This article was first published in iamgreek.nl
You can find this article also in Greek here.
Since the day I came in Maastricht I noticed and finally realized how important is to have a bike when you are a permanent citizen in a Dutch city. That’s why I keep talking about the subject “bike” in my articles. Today I want to mention and share with you 7 of my personal conclusions about buying, having and conserving a bike in the Netherlands.
Be careful of the place and the person you will buy your bike. Of course someone that moves to a new city doesn’t know which places are good to find a bike and which are good bike suppliers. But if you check various shops (web-shops included) for some days and if you will try to check how expensive are various bikes regarding their condition (ask other people who recently bought bikes or know about bikes) then it’s more difficult to buy a completely bad bike.
Bikes in Holland are a really big business and because of bikes some guys here are –literally – rich! So, the easiest thing here is to find people who want to make a fortune by selling bikes! In other words, you are in the Netherlands so a crappy bike can easily be sold in a really expensive price to someone who immediately needs a bike and he/she has not any other obvious option.
Dutch super-markets are usually cheaper than Greek ones but the situation regarding bikes is completely different! For example, if you want to change a bike’s bladder here you would easily pay 25 euros when in Greece you will give 5 to 10 euros maximum. Also, from my personal experience I can tell you that a new tire here could easily cost you 50 euros when in Greece you could give 20 euros and buy a truly qualitative tire.
Don’t rush and don’t give your money to someone completely unknown or to someone who cannot be trusted. I would suggest you to give some more money and buy a good bike from someone you know or someone who a friend suggested to you, so if something goes wrong you could easily find him/her and ask for a refund or a repair.
The previous conclusion doesn’t count when we talk about stolen bikes bought from streets. It is not such a common phenomenon but some friends already experienced it: one day while they were walking a guy with a bike came closer to them and asked them if they want to buy a bike which costs a few euros. Some years ago a friend of a friend of mine bought from a random guy a bike for 7 euros! This way of buying bikes is – of course – illegal but most of the times is a good buying experience: bikes are usually in a good condition because they are possibly stolen from international students – native citizens know where, when and how should park their bikes! So I cannot judge people who are looking for these kind of “strange” guys who sell cheap bikes, while I know that nobody wants to experience the image of a broken lock and an invisible bike!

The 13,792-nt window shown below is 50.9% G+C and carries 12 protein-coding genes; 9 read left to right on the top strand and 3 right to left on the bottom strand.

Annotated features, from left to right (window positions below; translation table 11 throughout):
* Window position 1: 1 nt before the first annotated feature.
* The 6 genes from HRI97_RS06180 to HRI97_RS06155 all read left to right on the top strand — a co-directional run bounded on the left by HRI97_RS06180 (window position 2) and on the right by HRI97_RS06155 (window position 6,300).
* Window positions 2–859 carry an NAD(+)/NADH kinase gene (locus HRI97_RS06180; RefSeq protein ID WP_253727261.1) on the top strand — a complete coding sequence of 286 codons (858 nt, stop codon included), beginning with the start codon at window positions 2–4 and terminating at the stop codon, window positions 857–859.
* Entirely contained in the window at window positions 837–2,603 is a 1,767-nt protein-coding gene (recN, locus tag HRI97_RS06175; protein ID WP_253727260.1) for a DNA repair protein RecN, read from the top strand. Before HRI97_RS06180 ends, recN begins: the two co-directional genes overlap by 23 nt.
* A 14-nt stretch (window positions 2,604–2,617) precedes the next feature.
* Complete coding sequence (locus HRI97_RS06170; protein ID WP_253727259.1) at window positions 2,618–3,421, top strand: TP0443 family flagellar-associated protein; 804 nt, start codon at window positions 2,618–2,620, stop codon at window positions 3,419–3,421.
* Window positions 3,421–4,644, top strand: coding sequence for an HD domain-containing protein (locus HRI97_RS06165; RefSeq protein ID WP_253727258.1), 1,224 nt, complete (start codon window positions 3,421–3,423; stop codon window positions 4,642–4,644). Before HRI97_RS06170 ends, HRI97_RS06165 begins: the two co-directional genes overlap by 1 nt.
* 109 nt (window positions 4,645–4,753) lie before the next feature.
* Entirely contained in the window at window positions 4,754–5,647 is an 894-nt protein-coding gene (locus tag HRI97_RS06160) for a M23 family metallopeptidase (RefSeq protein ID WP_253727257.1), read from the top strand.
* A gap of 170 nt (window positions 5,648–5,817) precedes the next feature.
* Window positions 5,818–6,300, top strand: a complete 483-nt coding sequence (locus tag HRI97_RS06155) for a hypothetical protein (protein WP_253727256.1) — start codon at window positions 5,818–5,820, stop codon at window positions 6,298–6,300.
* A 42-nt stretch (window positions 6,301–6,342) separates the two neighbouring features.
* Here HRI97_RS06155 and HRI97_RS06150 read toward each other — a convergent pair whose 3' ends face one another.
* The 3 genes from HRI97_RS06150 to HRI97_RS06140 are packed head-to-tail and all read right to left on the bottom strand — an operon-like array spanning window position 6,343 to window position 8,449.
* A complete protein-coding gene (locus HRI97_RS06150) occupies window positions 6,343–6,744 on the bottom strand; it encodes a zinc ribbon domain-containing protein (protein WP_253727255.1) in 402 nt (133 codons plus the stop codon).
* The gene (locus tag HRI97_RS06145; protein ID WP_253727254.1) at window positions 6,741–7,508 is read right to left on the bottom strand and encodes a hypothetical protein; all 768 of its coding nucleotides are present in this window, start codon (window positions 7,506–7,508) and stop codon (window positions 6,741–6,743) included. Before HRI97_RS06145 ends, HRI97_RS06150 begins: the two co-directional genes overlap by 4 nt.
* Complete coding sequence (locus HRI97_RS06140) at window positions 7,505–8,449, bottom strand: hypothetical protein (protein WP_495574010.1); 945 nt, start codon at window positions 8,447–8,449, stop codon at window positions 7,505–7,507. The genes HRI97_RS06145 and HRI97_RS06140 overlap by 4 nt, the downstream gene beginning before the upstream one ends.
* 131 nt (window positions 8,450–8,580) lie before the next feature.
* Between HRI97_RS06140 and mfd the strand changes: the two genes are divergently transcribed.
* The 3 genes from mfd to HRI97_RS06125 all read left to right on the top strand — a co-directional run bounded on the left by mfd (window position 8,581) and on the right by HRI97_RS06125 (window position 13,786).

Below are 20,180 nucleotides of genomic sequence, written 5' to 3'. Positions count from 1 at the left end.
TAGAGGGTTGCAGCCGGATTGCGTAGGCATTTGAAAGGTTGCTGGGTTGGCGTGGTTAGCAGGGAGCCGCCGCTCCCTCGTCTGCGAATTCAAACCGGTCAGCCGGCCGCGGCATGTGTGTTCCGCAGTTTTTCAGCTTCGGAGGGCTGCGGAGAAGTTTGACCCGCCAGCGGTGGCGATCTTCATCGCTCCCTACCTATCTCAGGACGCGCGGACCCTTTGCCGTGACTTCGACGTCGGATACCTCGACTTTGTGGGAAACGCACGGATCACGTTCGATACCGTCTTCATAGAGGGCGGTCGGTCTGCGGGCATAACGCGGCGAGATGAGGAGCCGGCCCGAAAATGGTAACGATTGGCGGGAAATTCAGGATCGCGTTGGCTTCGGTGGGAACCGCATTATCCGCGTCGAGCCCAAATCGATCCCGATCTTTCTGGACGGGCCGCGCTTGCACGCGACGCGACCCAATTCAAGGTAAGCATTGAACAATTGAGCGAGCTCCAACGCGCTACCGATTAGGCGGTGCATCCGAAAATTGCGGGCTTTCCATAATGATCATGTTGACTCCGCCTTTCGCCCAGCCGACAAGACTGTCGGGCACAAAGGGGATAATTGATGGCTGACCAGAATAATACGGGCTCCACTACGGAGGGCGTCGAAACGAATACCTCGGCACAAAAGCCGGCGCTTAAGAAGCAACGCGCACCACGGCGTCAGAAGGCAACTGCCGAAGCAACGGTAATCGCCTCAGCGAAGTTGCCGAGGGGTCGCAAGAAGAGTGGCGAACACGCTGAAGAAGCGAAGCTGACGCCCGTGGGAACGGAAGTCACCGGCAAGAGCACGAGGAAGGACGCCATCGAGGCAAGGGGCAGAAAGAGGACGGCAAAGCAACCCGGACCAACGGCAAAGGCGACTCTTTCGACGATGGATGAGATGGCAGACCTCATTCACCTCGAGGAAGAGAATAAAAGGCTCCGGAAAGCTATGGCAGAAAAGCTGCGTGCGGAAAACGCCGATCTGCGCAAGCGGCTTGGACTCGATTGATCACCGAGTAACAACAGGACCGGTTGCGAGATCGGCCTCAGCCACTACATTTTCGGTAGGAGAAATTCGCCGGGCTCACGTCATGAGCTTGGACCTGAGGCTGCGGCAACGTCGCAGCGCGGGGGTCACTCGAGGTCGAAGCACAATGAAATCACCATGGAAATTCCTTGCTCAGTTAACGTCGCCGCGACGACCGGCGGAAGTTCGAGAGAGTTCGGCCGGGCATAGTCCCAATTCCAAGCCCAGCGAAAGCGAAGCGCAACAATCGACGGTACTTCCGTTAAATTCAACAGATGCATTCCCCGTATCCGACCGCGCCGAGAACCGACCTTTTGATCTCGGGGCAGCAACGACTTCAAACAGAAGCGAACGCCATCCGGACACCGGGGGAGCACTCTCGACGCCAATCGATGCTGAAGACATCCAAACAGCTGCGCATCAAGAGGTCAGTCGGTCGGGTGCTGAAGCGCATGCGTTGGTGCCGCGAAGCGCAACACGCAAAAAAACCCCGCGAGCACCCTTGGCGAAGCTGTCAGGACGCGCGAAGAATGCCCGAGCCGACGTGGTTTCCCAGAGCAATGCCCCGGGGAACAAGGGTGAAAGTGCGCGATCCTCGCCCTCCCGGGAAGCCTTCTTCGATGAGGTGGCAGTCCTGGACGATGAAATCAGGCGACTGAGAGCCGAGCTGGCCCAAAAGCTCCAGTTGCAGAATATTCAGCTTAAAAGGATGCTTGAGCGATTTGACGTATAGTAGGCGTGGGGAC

In Holland, one lock is equal with no lock at all! With two or more you could start feeling more secure but don’t forget that you should always leave your bike in places that you have been informed they are safer than others. Many people received warnings for “risky” places to park bikes and they chose not to pay attention to them. They kept parking their bikes in those places and one day they couldn’t find them. However, there were some people who were not aware of these “risky” places, so they learnt from their own experience!
If you are looking for “the country of bikes” then you are in the right country, you are in the Netherlands! No matter what inconvenient and unpleasant situations you could experience, it is worth to remember the whole bike thing in Holland in a good way especially if you are a short-time visitor here – permanent citizens maybe know too many things to keep magic of bicycling alive inside them. A ride by bicycle – especially close to sunset – is enough reason to understand why Dutch people love so much biking every hour and every time of year.
As about me: Yesterday, for the first time, I felt that I am starting to adore cycling especially after an image that stuck in my mind: the moment I was crossing – midnight with a lot of cold – the stone bridge of Maastricht and I was getting “blind” by the lovely lights from the opposite bridges which were mirrored on Maas river’s water. A little later I realized that I haven’t felt in such a romantic and sensual way even when I was up, on the Eiffel’s Tower. And I am talking as more objectively as I can.